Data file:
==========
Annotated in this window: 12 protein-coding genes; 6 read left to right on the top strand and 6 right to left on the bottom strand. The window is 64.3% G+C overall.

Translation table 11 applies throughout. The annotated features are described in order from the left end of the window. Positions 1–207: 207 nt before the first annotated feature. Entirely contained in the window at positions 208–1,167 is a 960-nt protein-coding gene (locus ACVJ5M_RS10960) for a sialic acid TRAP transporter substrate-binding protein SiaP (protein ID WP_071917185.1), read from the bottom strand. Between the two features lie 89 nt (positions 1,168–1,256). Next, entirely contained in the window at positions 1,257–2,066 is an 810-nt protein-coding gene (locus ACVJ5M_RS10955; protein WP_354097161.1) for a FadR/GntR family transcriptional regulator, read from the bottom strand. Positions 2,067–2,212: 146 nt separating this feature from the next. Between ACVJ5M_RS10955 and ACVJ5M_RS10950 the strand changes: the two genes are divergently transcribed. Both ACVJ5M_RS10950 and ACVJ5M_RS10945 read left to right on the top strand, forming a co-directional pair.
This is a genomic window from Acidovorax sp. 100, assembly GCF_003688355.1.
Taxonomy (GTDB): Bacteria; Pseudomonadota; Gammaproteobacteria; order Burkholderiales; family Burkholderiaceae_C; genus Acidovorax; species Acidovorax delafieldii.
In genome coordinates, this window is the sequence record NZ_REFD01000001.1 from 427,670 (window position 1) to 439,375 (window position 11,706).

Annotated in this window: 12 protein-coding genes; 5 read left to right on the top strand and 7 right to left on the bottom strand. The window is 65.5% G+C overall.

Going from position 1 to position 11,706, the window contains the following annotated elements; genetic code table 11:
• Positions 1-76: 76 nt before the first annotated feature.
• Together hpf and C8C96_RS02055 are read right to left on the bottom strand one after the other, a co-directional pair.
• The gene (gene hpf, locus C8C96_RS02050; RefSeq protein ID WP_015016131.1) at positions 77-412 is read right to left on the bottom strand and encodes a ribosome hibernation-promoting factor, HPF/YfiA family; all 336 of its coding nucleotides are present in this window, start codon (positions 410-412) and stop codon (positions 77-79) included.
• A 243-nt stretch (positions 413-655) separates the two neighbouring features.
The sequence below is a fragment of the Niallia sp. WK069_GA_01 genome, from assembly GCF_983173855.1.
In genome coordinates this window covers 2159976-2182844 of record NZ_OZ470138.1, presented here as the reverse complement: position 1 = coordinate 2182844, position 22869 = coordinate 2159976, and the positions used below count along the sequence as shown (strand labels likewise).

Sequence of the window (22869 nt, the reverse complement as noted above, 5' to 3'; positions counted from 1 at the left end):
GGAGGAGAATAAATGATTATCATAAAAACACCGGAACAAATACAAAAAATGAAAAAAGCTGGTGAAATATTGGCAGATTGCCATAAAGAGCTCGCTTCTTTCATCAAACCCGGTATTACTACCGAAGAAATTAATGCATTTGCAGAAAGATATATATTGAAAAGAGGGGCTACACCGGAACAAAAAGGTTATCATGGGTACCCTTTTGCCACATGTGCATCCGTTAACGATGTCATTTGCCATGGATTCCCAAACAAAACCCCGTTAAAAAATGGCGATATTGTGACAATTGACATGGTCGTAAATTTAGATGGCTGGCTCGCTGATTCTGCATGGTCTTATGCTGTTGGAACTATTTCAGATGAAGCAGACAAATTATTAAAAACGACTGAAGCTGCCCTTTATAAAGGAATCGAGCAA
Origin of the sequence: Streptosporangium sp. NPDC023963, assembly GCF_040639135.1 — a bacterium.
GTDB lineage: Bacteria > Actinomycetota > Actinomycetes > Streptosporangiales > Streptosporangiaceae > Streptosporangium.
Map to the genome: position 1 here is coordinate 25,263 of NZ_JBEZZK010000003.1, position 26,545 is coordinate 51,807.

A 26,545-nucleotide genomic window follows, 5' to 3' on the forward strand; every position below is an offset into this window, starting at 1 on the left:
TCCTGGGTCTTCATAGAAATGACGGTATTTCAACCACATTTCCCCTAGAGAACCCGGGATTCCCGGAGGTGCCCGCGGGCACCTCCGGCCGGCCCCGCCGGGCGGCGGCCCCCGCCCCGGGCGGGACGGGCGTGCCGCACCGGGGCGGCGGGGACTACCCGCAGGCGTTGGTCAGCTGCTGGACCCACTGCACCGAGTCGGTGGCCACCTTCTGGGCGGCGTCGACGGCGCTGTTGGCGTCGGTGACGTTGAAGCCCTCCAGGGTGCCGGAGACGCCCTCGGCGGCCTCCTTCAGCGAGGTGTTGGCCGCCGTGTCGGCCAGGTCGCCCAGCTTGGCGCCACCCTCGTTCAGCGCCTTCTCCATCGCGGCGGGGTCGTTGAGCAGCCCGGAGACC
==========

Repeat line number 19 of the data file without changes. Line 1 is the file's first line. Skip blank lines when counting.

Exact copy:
A 26,545-nucleotide genomic window follows, 5' to 3' on the forward strand; every position below is an offset into this window, starting at 1 on the left: